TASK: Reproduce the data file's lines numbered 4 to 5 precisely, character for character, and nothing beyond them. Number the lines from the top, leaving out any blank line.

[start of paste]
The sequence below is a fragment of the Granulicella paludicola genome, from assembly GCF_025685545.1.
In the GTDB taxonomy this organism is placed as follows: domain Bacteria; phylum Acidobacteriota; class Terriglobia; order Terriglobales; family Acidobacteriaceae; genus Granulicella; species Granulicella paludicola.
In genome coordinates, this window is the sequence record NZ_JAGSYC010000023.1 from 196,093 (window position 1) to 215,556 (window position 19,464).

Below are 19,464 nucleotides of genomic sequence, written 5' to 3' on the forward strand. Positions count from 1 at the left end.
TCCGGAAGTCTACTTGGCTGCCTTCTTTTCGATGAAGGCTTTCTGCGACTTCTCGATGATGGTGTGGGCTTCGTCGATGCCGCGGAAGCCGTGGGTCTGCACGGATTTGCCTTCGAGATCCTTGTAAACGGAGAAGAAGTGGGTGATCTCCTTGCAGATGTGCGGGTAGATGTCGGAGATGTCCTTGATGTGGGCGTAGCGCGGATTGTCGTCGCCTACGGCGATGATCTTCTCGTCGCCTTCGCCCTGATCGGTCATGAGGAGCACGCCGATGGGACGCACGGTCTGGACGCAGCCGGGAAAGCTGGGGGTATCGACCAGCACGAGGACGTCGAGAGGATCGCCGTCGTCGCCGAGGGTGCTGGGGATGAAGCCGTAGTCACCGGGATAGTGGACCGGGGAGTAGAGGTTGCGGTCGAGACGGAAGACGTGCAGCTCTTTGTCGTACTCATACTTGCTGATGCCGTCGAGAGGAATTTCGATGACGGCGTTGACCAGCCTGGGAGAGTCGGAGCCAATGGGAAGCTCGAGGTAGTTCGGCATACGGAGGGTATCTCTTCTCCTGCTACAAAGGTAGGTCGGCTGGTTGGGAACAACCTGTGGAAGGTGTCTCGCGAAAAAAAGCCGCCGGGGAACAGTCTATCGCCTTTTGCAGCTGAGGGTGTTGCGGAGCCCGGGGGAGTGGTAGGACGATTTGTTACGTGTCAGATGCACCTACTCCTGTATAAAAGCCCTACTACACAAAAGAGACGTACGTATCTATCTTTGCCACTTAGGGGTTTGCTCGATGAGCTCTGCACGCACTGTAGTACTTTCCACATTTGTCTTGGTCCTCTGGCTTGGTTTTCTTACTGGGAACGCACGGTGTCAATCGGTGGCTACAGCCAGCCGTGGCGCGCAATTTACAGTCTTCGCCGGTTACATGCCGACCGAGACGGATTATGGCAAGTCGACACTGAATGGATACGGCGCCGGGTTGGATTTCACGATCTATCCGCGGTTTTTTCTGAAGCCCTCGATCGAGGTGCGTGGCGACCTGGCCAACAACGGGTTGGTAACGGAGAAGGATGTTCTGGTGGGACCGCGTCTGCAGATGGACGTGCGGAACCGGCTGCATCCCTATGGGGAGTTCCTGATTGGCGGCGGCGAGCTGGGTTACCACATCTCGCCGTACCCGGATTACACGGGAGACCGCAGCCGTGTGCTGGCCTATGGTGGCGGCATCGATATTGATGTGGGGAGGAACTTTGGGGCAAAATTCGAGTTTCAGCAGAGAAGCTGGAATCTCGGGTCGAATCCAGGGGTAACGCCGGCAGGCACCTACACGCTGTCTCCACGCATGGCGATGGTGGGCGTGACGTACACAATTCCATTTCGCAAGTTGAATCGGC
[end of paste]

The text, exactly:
Below are 19,464 nucleotides of genomic sequence, written 5' to 3' on the forward strand. Positions count from 1 at the left end.
TCCGGAAGTCTACTTGGCTGCCTTCTTTTCGATGAAGGCTTTCTGCGACTTCTCGATGATGGTGTGGGCTTCGTCGATGCCGCGGAAGCCGTGGGTCTGCACGGATTTGCCTTCGAGATCCTTGTAAACGGAGAAGAAGTGGGTGATCTCCTTGCAGATGTGCGGGTAGATGTCGGAGATGTCCTTGATGTGGGCGTAGCGCGGATTGTCGTCGCCTACGGCGATGATCTTCTCGTCGCCTTCGCCCTGATCGGTCATGAGGAGCACGCCGATGGGACGCACGGTCTGGACGCAGCCGGGAAAGCTGGGGGTATCGACCAGCACGAGGACGTCGAGAGGATCGCCGTCGTCGCCGAGGGTGCTGGGGATGAAGCCGTAGTCACCGGGATAGTGGACCGGGGAGTAGAGGTTGCGGTCGAGACGGAAGACGTGCAGCTCTTTGTCGTACTCATACTTGCTGATGCCGTCGAGAGGAATTTCGATGACGGCGTTGACCAGCCTGGGAGAGTCGGAGCCAATGGGAAGCTCGAGGTAGTTCGGCATACGGAGGGTATCTCTTCTCCTGCTACAAAGGTAGGTCGGCTGGTTGGGAACAACCTGTGGAAGGTGTCTCGCGAAAAAAAGCCGCCGGGGAACAGTCTATCGCCTTTTGCAGCTGAGGGTGTTGCGGAGCCCGGGGGAGTGGTAGGACGATTTGTTACGTGTCAGATGCACCTACTCCTGTATAAAAGCCCTACTACACAAAAGAGACGTACGTATCTATCTTTGCCACTTAGGGGTTTGCTCGATGAGCTCTGCACGCACTGTAGTACTTTCCACATTTGTCTTGGTCCTCTGGCTTGGTTTTCTTACTGGGAACGCACGGTGTCAATCGGTGGCTACAGCCAGCCGTGGCGCGCAATTTACAGTCTTCGCCGGTTACATGCCGACCGAGACGGATTATGGCAAGTCGACACTGAATGGATACGGCGCCGGGTTGGATTTCACGATCTATCCGCGGTTTTTTCTGAAGCCCTCGATCGAGGTGCGTGGCGACCTGGCCAACAACGGGTTGGTAACGGAGAAGGATGTTCTGGTGGGACCGCGTCTGCAGATGGACGTGCGGAACCGGCTGCATCCCTATGGGGAGTTCCTGATTGGCGGCGGCGAGCTGGGTTACCACATCTCGCCGTACCCGGATTACACGGGAGACCGCAGCCGTGTGCTGGCCTATGGTGGCGGCATCGATATTGATGTGGGGAGGAACTTTGGGGCAAAATTCGAGTTTCAGCAGAGAAGCTGGAATCTCGGGTCGAATCCAGGGGTAACGCCGGCAGGCACCTACACGCTGTCTCCACGCATGGCGATGGTGGGCGTGACGTACACAATTCCATTTCGCAAGTTGAATCGGC